In this case, petitioner was sentenced to more than three years above the 53-month statutory maximum of the standard range because he had acted with "deliberate cruelty." The facts supporting that finding were neither admitted by petitioner nor found by a jury. The State nevertheless contends that there was no Apprendi violation because the relevant "statutory maximum" is not 53 months, but the 10-year maximum for class B felonies in § 9A.20.021(1)(b). It observes that no exceptional sentence may exceed that limit. See § 9.94A.420. Our precedents make clear, however, that the "statutory maximum" for Apprendi purposes is the maximum sentence a judge may impose solely on the basis of the facts reflected in the jury verdict or admitted by the defendant. See Ring, supra, at 602 (" `the maximum he would receive if punished according to the facts reflected in the jury verdict alone'" (quoting Apprendi, supra, at 483)); Harris v. United States, 536 U.S. 545, 563 (2002) (plurality opinion) (same); cf. Apprendi, supra, at 488 (facts admitted by the defendant). In other words, the relevant "statutory maximum" is not the maximum sentence a judge may impose after finding additional facts, but the maximum he may impose without any additional findings. When a judge inflicts punishment that the jury's verdict alone does not allow, the jury has not found all the facts "which the law makes essential to the punishment," Bishop,...

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    • United States Courts of Appeals. United States Court of Appeals (7th Circuit)
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    • U.S. Court of Appeals — Second Circuit
    • June 21, 2005
    ...a preponderance challenge, we reject these arguments as without merit. Insofar as defendants invoke Blakely v. Washington, 542 U.S. 296, 124 S.Ct. 2531, 159 L.Ed.2d 403 (2004), to support a Sixth Amendment challenge to the Guidelines that was never presented to the district court, we review......
  • U.S. v. Leahy, No. 03-4490.
    • United States
    • United States Courts of Appeals. United States Court of Appeals (3rd Circuit)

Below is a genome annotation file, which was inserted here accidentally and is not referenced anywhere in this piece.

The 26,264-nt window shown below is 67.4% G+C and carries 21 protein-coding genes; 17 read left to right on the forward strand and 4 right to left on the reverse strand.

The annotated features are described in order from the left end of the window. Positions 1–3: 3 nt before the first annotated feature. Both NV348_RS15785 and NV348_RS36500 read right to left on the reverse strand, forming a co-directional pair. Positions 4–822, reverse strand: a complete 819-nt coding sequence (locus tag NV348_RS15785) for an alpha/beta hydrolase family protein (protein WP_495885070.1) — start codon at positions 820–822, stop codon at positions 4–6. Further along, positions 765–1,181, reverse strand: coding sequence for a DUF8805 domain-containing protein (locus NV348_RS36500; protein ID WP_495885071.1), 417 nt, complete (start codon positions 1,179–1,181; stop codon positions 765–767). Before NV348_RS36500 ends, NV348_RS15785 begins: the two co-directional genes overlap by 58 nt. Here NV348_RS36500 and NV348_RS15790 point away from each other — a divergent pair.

• February 15, 2006
    ...evidence standard violated their Sixth Amendment right in light of the Supreme Court's decisions in Blakely v. Washington, 542 U.S. 296, 124 S.Ct. 2531, 159 L.Ed.2d 403 (2004), and The Leahy defendants' Sixth Amendment argument with respect to forfeiture cannot be reconciled with the Suprem......
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8800 cases
  • U.S. v. Waltower, No. 09–3967.
    • United States
    • United States Courts of Appeals. United States Court of Appeals (7th Circuit)
    • July 5, 2011
    ...may impose solely on the basis of the facts reflected in the jury verdict or admitted by the defendant.” Blakely, 542 U.S. 296, 303, 124 S.Ct. 2531, 159 L.Ed.2d 403 (2004). The holding in Blakely seriously undermined the federal sentencing guidelines, even if it did not demand their demise.......
  • United States v. Home Concrete & Supply, LLC, No. 11–139.
    • United States
    • United States Supreme Court
    • April 25, 2012
    ...the three branches of Government on questions of statutory interpretation and application. See Blakely v. Washington, 542 U.S. 296, 326, 124 S.Ct. 2531, 159 L.Ed.2d 403 (2004) (KENNEDY, J., dissenting) (“Constant, constructive discourse between our courts and our legislatures is an integral......
  • U.S. v. Garcia, Docket No. 03-1407-CR(L).
    • United States
    • U.S. Court of Appeals — Second Circuit
    • June 21, 2005
    ...a preponderance challenge, we reject these arguments as without merit. Insofar as defendants invoke Blakely v. Washington, 542 U.S. 296, 124 S.Ct. 2531, 159 L.Ed.2d 403 (2004), to support a Sixth Amendment challenge to the Guidelines that was never presented to the district court, we review......
  • U.S. v. Leahy, No. 03-4490.
    • United States
    • United States Courts of Appeals. United States Court of Appeals (3rd Circuit)
    • February 15, 2006
    ...evidence standard violated their Sixth Amendment right in light of the Supreme Court's decisions in Blakely v. Washington, 542 U.S. 296, 124 S.Ct. 2531, 159 L.Ed.2d 403 (2004), and The Leahy defendants' Sixth Amendment argument with respect to forfeiture cannot be reconciled with the Suprem......